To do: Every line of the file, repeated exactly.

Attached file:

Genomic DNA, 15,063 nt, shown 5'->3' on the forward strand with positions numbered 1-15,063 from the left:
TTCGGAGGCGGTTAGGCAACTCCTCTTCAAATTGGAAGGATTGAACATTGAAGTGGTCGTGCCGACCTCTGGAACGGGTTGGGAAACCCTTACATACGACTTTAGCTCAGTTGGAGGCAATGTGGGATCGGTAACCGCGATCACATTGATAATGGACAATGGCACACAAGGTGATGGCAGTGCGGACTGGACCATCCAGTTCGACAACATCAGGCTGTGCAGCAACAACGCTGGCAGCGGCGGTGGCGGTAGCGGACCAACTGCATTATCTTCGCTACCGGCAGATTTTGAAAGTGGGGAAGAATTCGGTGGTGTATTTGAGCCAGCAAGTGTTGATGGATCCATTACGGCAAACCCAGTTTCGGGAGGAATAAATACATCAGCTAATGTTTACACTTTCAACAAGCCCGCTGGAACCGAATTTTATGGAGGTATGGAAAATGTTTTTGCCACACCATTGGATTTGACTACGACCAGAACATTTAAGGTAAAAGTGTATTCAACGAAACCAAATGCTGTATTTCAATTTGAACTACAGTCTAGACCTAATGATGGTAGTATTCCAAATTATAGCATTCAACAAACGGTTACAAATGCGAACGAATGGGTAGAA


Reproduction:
Genomic DNA, 15,063 nt, shown 5'->3' on the forward strand with positions numbered 1-15,063 from the left:
TTCGGAGGCGGTTAGGCAACTCCTCTTCAAATTGGAAGGATTGAACATTGAAGTGGTCGTGCCGACCTCTGGAACGGGTTGGGAAACCCTTACATACGACTTTAGCTCAGTTGGAGGCAATGTGGGATCGGTAACCGCGATCACATTGATAATGGACAATGGCACACAAGGTGATGGCAGTGCGGACTGGACCATCCAGTTCGACAACATCAGGCTGTGCAGCAACAACGCTGGCAGCGGCGGTGGCGGTAGCGGACCAACTGCATTATCTTCGCTACCGGCAGATTTTGAAAGTGGGGAAGAATTCGGTGGTGTATTTGAGCCAGCAAGTGTTGATGGATCCATTACGGCAAACCCAGTTTCGGGAGGAATAAATACATCAGCTAATGTTTACACTTTCAACAAGCCCGCTGGAACCGAATTTTATGGAGGTATGGAAAATGTTTTTGCCACACCATTGGATTTGACTACGACCAGAACATTTAAGGTAAAAGTGTATTCAACGAAACCAAATGCTGTATTTCAATTTGAACTACAGTCTAGACCTAATGATGGTAGTATTCCAAATTATAGCATTCAACAAACGGTTACAAATGCGAACGAATGGGTAGAA